Today the Supreme Court heard arguments in a challenge to California’s Proposition 8 ban on same-sex marriages. Tomorrow, they will hear arguments for and against the 1996 Defense of Marriage Act, known as DOMA. The law bars federal recognition and benefits for same-sex couples married in any of the states — and there are nine currently — where such unions are legal. (taken from NPR.org)
These are historic days, my friends. This is civil rights in action. MANY people updated their profile image on FB today to a red square with an equal sign in it to show support for marriage equality. It is a small gesture, but one that I made without hesitation.
I simply don’t understand why people are opposed to it. Fear? Anger? Hate? I was talking to Han the other day and wondering out loud if I had been around during segregation if I would have been someone who would have fought against it. I like to think I would have. But this fight is the fight now, and I feel good about where I stand.
One of the arguments to deny same-sex marriage is (again from NPR.org):
“Like proponents of California’s ban on same-sex marriage, the brief also highlights the reproductive ability of opposite-sex couples, arguing that “the core purpose and defining characteristic of the institution of marriage always has been the creation of a social structure to deal with the inherently procreative nature of the male-female relationship.” This inherent difference between same-sex and opposite-sex couples is just one of the rational justifications for their unequal treatment under federal law, according to the brief.”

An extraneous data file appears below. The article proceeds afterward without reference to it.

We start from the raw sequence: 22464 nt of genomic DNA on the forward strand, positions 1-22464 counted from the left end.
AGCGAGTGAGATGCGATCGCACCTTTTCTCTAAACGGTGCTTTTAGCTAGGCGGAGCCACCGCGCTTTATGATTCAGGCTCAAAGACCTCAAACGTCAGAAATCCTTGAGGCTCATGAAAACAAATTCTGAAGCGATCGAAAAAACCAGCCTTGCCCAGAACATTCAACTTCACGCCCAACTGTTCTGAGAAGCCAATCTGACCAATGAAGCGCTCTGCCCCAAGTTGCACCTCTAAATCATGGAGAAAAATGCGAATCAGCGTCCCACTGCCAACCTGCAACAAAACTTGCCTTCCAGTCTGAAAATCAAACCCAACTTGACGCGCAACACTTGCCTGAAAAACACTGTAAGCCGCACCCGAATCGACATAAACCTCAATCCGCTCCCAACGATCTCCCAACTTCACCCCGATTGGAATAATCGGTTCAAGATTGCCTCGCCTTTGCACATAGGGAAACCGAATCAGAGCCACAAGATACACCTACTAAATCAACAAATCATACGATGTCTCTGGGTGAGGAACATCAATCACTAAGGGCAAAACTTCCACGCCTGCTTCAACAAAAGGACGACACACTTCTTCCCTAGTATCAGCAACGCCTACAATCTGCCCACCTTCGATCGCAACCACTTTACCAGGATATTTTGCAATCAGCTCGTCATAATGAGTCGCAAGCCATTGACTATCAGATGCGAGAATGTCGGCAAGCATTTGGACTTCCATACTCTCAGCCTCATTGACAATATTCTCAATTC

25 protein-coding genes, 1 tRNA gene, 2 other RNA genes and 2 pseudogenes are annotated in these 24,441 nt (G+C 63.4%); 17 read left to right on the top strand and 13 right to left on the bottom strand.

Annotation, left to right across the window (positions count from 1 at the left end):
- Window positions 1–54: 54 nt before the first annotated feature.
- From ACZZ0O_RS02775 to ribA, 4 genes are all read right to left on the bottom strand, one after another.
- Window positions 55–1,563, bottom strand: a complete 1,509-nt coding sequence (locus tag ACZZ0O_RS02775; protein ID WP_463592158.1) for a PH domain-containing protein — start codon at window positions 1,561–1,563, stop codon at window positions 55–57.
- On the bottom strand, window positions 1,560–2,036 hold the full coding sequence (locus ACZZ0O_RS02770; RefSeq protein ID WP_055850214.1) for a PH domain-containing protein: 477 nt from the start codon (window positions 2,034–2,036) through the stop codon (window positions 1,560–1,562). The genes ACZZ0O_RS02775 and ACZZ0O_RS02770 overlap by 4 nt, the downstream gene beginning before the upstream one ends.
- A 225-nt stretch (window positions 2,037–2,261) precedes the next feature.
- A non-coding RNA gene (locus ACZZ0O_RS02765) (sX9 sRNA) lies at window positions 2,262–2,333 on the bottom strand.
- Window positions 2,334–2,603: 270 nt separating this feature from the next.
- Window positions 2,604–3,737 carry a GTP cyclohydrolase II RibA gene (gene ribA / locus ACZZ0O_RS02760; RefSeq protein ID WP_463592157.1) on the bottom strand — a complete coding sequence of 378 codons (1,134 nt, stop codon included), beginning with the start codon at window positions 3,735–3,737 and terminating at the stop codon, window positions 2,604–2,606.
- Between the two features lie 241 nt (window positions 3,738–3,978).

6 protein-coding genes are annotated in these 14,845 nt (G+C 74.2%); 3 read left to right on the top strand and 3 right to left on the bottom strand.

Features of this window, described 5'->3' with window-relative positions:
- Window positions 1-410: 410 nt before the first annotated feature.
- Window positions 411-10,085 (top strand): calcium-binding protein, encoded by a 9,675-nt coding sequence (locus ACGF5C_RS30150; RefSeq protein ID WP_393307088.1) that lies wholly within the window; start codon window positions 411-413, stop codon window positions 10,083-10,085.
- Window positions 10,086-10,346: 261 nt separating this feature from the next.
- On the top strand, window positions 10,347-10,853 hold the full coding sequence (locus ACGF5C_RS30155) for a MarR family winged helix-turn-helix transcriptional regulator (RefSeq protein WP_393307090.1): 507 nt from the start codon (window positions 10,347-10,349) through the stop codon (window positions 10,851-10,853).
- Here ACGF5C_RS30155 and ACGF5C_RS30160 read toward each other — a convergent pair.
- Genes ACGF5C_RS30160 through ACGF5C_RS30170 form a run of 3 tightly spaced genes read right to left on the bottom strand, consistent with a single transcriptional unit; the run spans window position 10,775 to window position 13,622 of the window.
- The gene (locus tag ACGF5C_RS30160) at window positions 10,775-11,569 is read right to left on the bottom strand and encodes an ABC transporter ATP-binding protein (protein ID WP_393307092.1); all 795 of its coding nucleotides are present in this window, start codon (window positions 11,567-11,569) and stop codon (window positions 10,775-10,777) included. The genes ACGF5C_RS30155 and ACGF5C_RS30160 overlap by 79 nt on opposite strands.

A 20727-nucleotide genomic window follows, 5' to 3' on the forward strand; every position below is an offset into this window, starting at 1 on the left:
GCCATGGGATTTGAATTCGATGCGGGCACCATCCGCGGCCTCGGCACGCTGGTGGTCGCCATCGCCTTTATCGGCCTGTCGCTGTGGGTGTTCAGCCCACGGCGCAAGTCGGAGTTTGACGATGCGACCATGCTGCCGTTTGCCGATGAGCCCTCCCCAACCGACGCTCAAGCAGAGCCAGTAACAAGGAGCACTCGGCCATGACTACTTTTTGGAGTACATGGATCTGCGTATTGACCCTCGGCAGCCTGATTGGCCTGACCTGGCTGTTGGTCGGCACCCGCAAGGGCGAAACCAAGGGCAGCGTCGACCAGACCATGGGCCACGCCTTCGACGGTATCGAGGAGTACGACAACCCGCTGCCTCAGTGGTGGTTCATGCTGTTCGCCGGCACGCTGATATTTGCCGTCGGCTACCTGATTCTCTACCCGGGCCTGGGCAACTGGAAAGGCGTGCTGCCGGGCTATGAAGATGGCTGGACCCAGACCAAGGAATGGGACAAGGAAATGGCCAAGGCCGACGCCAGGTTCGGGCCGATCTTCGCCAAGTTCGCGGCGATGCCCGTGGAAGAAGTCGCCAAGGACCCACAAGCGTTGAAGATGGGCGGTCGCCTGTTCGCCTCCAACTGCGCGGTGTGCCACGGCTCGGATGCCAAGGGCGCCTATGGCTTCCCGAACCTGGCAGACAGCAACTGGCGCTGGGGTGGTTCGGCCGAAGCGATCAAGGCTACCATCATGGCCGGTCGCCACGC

By that reasoning, if Han & I wanted to get married, we technically shouldn’t be able to because we don’ t want to have children together. And Justice Elana Kagan had a great response to this argument as well (from NPR.org):
Justice Elena Kagan: ” … Suppose a state said that, ‘Because we think that the focus of marriage really should be on procreation, we are not going to give marriage licenses anymore to any couple where both people are over the age of 55.’ Would that be constitutional? … If you are over the age of 55, you don’t help us serve the government’s interest in regulating procreation through marriage. So why is that different?”
Charles Cooper, lawyer defending Proposition 8: “Your Honor, even with respect to couples over the age of 55, it is very rare that both couples — both parties to the couple are infertile, and the traditional —
Justice Elena Kagan: “No, really, because if the couple — I can just assure you, if both the woman and the man are over the age of 55, there are not a lot of children coming out of that marriage.”
And besides that, we all understand that women can get pregnant and men can impregnate women without being married, right?
I look forward to their decisions and hope marriage equality for all is given.